About a week later I got a call from Joe and his manager. I don’t remember her name, because it was lost in the immediate bombardment of what Living Social had to offer me and my community. For the sake of simplicity, we’ll call her Linda.  I’m guessing Linda was maybe in her late 20s possibly early 30s, but yet she had an overwhelming amount of experience in advertising, marketing, e-commerce, SEO, SEM and everything necessary to make my business successful. She was also an expert in the health and wellness industry, particularly as it related to weight-loss. How fortunate for me. She “really liked” the offer that Joe and I put together, BUT… wait for it… WE needed to “sweeten the deal.” We? I thought to myself. I was already over it at this point, but I really wanted to see how naive Linda took us small businessmen to be and how she would spin this to make it more self-serving to her own needs and that of Living Social.

“What do you have in mind,” I asked. Rather than simply answering my question, she again began to lecture me on the wants and needs of my patients. After another 4 to 5 minute soliloquy, my interest fading, I again asked, “what do you have in mind?” She finally replied with that which I had already known, “You need to offer an in-office consultation. This is for your own benefit, of course, so you can get some ‘face-time’ with each and every potential patient.”

The Confrontation


What the Consumer Wants…

I explained to her that my book in conjunction with my supplement were completely different than phentermine injections. MY weight-loss protocol actually involved a reduction in calories and encouraged lean protein and vegetables, and wasn’t merely drug-induced behavior modification consisting of nothing more than an amphetamine-based diuretic. “Well this is where the market is,” she said. “This is what people want.” Linda was obviously out of touch with the wellness industry, so, for some still unknown reason, I felt it my obligation to educate her. Doing my best to keep calm, I politely told her that most people actually don’t want a miracle pill for weight loss, nor does such a pill exist. They may not always be fully aware of it, but people want to put time and effort into their health so that they may experience the full reward of both feeling and looking their best, and that this dialogue should be the ad content used to entice them. But of course, who am I to lecture Linda, Executive VP  to the VP of Sales, Advertising and all of the above!!? Again she’s talking and again I (less politely this time) disagree.  I further explained that I have no interest in selling my book to, by her own definition, the “Living Social market” that is under the unfortunate assumption that phentermine is a realistic weight-loss solution as any fool that believes this will have zero success on my diet, nor even take the time to read my book.

I’m Not F@#king Interested!!!

Presuming the conversation over, I lowered the phone from my ear to press end, but apparently these Living Social folk are not accustomed to being told no, because she continued talking… and talking and talking. “I’m not interested in any sort of in-office consultation,” I repeated. More talk. “Not interested,” I said. More talk. “I’m not f@#king interested,” at which point the insults began to fly. No name calling, she is now not only telling me how to run the business side of my business, but she’s also telling how to run the patient side of my business; this is where I came unglued! Before she could finish telling me how completely out of touch I am with my clientele and how all my marketing and advertising efforts will certainly fail without the saving grace of Living Social – I, quite loudly this time, countered back with the obvious, “Living Social only cares about Living Social! And if you don’t start listening more and talking less, you and Joe will be out of a job.” This certainly didn’t sit well, especially because it was scattered with F-bombs, so she fired back, but I had already hung up.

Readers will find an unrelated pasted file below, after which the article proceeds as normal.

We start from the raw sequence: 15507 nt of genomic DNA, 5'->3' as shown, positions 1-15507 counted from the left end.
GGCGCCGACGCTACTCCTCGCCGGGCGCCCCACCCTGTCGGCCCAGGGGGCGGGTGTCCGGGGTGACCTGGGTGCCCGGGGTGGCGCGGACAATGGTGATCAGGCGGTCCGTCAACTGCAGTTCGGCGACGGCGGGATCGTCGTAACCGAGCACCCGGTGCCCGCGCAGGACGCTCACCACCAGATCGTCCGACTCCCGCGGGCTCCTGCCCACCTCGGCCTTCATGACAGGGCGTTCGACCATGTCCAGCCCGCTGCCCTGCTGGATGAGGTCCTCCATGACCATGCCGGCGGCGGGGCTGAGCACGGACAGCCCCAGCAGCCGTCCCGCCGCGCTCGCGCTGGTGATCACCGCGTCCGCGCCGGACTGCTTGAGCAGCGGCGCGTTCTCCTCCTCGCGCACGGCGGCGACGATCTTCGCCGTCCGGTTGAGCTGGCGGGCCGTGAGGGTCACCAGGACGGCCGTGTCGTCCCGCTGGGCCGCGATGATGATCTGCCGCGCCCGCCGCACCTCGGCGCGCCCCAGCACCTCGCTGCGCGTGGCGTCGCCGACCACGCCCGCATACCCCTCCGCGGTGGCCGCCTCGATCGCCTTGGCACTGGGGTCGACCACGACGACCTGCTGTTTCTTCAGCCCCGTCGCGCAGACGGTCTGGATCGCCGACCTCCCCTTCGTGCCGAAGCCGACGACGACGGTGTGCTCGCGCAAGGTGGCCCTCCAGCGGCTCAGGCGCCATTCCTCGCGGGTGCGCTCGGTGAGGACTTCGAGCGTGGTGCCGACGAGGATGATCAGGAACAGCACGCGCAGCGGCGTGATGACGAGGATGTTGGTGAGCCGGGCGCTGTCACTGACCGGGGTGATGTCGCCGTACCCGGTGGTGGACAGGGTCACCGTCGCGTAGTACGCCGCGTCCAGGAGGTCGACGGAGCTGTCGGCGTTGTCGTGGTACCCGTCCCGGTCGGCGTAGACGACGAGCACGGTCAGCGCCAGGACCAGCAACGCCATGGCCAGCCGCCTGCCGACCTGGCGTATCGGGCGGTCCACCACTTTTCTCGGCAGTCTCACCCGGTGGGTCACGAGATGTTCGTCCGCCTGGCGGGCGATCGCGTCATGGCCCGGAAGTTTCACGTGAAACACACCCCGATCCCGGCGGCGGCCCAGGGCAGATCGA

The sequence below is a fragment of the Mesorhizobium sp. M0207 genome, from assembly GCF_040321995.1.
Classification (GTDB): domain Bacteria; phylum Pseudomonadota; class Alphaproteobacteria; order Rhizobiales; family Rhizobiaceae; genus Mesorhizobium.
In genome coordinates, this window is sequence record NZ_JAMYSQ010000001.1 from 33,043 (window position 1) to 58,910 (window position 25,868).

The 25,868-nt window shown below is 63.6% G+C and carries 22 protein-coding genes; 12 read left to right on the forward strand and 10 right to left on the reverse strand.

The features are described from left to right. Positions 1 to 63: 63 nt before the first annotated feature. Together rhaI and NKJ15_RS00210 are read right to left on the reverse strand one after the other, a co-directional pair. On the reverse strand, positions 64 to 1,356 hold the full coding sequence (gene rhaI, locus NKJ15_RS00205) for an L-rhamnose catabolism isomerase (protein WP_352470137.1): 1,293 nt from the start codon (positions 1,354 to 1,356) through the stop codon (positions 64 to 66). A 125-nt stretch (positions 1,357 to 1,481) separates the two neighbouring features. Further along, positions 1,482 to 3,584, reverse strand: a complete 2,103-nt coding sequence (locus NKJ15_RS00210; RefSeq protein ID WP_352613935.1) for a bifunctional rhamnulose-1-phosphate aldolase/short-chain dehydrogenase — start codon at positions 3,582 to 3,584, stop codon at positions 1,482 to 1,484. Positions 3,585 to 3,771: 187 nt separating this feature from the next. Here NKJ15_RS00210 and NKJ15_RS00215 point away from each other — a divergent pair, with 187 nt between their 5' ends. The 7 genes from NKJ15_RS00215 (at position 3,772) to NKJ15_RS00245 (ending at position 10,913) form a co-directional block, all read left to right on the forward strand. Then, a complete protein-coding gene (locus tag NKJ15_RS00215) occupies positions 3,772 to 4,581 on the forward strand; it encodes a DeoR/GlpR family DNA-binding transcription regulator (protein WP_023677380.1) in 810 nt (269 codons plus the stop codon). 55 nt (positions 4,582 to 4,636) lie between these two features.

I’m embarrassed to say it, but I really let this aggravate me. To be quite frank, I was pissed off. The only people that make any money on these deals are the Living Socials and the Groupons. They rob us of our time, our resources, and our profits, while leaving us to take all the risk. But that’s not the worst of it. The worst is that they’ve created a culture of bargain shoppers, surfing the web for the next awesome deal at the expense of small business.

Help Yourself and Small Business…

If you’re a frequent purchaser of Groupon or Living Social deals, and again let me say that there is nothing nefarious about this, nor should you carry a guilty conscience for trying to save a buck, but before you enter your payment information, consider calling the salon or restaurant that is providing the deal. Ask them if you can pay them directly for whatever the advertised deal may be  in exchange for a gift certificate of equal or possibly even greater value. I assure you, they’ll gladly accept as all of their proceeds will remain in their coffers. While you’re on the phone with them, introduce yourself. Ask them when would be a good time to schedule your procedure. Or, when is the best night to make a reservation. Let them know how excited you are to patronize their establishment as a primary consumer rather than a secondary deal shopper. Not only does this help small business, but it helps you. It’s not easy to be discreet about waiving your phone or coupon in the face of your server when the bill comes. I don’t care if it’s your first date or your 50th, you look like an amateur. Trust me, I’m a recovering deal shopper. There’s a better way!